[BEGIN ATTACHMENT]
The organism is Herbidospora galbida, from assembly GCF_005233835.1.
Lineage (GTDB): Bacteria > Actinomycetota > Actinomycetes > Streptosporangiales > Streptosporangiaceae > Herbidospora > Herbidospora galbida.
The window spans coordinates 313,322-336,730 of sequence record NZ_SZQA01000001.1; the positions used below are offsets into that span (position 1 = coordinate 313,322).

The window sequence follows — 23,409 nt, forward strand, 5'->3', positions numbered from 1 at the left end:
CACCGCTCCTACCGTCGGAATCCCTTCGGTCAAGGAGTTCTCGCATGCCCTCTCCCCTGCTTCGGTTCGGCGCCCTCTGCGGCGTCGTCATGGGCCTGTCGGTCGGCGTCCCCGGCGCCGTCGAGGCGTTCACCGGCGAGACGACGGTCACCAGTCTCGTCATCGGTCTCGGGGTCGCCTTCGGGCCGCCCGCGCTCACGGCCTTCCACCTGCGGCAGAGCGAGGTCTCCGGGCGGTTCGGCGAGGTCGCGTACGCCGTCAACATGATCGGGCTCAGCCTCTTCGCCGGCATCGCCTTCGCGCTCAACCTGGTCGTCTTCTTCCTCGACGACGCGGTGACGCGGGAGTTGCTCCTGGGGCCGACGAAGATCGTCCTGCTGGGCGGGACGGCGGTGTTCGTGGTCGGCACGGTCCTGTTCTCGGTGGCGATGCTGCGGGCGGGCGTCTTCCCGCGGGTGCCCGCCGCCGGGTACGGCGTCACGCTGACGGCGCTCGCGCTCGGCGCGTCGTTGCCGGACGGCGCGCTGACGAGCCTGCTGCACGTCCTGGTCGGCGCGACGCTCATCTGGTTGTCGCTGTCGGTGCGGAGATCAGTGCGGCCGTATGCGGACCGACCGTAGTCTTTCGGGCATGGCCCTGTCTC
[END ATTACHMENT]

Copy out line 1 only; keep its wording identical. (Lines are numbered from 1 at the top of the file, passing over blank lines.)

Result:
The organism is Herbidospora galbida, from assembly GCF_005233835.1.